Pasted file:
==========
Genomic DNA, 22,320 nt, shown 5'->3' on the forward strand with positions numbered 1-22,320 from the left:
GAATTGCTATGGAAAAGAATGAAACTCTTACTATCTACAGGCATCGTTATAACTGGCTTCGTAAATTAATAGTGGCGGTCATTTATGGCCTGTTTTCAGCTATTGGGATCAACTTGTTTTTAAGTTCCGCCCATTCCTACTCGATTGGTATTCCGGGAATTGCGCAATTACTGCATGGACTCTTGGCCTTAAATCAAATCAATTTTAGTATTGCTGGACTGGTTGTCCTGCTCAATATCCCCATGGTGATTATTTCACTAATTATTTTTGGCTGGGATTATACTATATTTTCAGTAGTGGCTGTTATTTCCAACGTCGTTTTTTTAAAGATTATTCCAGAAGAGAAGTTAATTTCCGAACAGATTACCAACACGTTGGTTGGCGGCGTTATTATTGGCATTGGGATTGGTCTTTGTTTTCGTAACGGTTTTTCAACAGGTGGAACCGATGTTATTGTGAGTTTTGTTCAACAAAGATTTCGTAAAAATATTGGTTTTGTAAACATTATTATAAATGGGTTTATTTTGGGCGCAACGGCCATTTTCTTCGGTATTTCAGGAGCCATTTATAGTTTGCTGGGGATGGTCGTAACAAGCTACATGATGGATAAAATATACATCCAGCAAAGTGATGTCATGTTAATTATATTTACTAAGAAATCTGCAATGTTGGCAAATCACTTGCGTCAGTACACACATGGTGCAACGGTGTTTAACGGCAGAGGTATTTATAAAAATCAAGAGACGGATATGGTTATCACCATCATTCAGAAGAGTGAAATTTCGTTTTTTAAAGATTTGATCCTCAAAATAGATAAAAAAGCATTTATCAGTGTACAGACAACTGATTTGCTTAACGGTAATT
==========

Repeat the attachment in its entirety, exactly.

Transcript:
Genomic DNA, 22,320 nt, shown 5'->3' on the forward strand with positions numbered 1-22,320 from the left:
GAATTGCTATGGAAAAGAATGAAACTCTTACTATCTACAGGCATCGTTATAACTGGCTTCGTAAATTAATAGTGGCGGTCATTTATGGCCTGTTTTCAGCTATTGGGATCAACTTGTTTTTAAGTTCCGCCCATTCCTACTCGATTGGTATTCCGGGAATTGCGCAATTACTGCATGGACTCTTGGCCTTAAATCAAATCAATTTTAGTATTGCTGGACTGGTTGTCCTGCTCAATATCCCCATGGTGATTATTTCACTAATTATTTTTGGCTGGGATTATACTATATTTTCAGTAGTGGCTGTTATTTCCAACGTCGTTTTTTTAAAGATTATTCCAGAAGAGAAGTTAATTTCCGAACAGATTACCAACACGTTGGTTGGCGGCGTTATTATTGGCATTGGGATTGGTCTTTGTTTTCGTAACGGTTTTTCAACAGGTGGAACCGATGTTATTGTGAGTTTTGTTCAACAAAGATTTCGTAAAAATATTGGTTTTGTAAACATTATTATAAATGGGTTTATTTTGGGCGCAACGGCCATTTTCTTCGGTATTTCAGGAGCCATTTATAGTTTGCTGGGGATGGTCGTAACAAGCTACATGATGGATAAAATATACATCCAGCAAAGTGATGTCATGTTAATTATATTTACTAAGAAATCTGCAATGTTGGCAAATCACTTGCGTCAGTACACACATGGTGCAACGGTGTTTAACGGCAGAGGTATTTATAAAAATCAAGAGACGGATATGGTTATCACCATCATTCAGAAGAGTGAAATTTCGTTTTTTAAAGATTTGATCCTCAAAATAGATAAAAAAGCATTTATCAGTGTACAGACAACTGATTTGCTTAACGGTAATT